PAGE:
Not to try and moderate my own post, but I didn't post this to encourage discussion about the 'rightness' or 'wrongness' of the war. That's all water under the bridge at this point - we're there and we can't go back and uninvade. My question remains the same -- why is it left to private individuals (or even privately owned news organizations) to compile these sorts of lists? Shouldn't it be the responsibility of the government to make these figures publicly and easily accessible to the citizens? Why does Mike White have to get his information from "a civil servant in Baghdad" rather than directly from his own government?
posted by anastasiav at 2:48 PM on January 17, 2004


My god, anastasiav, can you imagine what would happen if the government were to make a news release every time a soldier died in Iraq?

The man would be un-re-electable.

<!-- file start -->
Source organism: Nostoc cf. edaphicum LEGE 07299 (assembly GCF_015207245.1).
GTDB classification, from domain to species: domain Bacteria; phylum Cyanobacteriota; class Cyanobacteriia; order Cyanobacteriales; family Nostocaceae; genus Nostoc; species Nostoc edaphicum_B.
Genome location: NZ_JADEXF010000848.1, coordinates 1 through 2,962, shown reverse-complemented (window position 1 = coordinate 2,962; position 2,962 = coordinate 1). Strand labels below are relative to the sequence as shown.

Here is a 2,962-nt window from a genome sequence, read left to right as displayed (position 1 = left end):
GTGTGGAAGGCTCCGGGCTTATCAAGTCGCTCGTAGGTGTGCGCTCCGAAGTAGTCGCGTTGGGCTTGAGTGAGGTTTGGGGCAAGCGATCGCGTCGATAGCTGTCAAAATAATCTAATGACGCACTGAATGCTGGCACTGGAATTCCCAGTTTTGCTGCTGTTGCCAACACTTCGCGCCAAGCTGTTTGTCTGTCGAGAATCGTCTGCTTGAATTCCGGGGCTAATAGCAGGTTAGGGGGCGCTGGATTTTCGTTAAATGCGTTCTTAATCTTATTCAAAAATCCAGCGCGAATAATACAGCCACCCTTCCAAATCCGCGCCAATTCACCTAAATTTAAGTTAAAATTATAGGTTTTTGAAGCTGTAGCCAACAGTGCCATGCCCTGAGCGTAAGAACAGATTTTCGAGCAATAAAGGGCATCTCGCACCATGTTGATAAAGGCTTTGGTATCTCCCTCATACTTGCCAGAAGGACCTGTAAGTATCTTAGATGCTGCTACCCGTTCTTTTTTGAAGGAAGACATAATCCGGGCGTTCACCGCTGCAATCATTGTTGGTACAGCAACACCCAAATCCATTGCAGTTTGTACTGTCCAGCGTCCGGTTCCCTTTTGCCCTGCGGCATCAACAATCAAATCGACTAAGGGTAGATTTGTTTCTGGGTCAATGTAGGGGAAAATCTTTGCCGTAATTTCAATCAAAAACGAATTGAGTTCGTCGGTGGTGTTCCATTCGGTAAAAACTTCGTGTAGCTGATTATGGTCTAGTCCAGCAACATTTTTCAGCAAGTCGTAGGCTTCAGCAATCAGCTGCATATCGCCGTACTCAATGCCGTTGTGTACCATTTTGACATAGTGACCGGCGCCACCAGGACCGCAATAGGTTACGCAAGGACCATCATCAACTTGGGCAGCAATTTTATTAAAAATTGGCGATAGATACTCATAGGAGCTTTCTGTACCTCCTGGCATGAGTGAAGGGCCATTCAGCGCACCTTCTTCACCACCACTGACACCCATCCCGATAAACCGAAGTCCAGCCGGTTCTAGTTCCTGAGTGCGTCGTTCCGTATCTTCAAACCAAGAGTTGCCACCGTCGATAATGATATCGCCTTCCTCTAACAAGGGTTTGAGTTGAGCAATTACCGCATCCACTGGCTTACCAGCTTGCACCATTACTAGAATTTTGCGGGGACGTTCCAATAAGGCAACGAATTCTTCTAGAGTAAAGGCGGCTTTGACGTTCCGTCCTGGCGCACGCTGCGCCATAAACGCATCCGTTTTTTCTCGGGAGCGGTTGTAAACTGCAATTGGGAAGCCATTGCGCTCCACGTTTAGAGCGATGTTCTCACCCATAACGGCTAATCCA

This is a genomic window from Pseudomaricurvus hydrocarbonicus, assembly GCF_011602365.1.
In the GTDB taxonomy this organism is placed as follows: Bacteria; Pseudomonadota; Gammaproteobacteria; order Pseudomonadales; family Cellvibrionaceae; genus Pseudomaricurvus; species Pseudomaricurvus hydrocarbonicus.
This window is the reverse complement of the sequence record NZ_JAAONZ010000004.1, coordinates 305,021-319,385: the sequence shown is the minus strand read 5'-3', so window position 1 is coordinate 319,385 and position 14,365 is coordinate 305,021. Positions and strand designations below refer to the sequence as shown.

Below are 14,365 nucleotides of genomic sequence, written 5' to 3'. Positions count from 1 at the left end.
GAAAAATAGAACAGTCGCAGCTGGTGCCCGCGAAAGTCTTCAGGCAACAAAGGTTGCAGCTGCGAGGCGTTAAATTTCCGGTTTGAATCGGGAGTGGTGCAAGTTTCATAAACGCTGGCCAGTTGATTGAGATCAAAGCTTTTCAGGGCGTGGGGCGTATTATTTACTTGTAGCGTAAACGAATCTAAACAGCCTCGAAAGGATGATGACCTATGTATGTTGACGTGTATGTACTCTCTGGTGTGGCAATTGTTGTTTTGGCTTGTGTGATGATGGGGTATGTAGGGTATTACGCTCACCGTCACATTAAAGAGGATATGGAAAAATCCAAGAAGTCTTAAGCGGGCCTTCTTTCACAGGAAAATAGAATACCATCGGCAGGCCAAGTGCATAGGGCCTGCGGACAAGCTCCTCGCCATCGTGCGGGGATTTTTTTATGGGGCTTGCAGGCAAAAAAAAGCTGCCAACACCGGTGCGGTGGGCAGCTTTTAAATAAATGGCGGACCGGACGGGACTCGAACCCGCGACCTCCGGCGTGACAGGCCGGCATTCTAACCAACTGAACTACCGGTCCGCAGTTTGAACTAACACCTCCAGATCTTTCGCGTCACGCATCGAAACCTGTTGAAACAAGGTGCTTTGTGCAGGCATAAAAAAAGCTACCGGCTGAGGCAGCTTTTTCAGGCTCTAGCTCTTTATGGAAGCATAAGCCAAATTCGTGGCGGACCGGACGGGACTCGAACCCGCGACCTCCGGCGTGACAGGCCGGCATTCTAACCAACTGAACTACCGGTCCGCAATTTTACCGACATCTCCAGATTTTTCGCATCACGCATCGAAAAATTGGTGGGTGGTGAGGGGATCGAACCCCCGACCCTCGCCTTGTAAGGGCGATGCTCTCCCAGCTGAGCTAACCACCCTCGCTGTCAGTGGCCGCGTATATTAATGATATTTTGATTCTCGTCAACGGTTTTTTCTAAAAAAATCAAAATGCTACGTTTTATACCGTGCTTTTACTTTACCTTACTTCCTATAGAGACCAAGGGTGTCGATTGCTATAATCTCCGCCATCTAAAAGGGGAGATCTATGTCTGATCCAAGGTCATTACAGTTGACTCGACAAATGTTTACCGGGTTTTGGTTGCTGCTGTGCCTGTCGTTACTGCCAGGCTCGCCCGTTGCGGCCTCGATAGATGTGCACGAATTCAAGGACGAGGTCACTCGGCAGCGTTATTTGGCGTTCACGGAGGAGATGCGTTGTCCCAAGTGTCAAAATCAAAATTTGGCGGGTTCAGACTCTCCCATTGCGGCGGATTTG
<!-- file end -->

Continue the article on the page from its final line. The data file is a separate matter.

posted by five fresh fish at 2:59 PM on January 17, 2004


Because the administration wants to suppress the information--civilian casualties were not counted for the very same reason.
posted by y2karl at 3:03 PM on January 17, 2004


Anyway, enough of that dead horse.

anastasiav, my theory is that it is private because the media has become a field of battle. The insurgents (what,maybe 10,000 guys with scavenged weapons and old banknotes) don't have a prayer of beating the coalition's 150K+ forces. They can only win if the US perceives this as an unwinnable quagmire. To compile that kind of data would be a huge strategic blunder.

Of course, there are obvious political reasons too, but they aren't the only reasons. The govt is something like 4 million people, not all of them want to see Bush reelected.
posted by ednopantz at 3:06 PM on January 17, 2004


The insurgents (what,maybe 10,000 guys with scavenged weapons and old banknotes) don't have a prayer of beating the coalition's 150K+ forces. They can only win if the US perceives this as an unwinnable quagmire.

Developments in Iraq at the End of 2003 PDF
Anthony H. Cordesman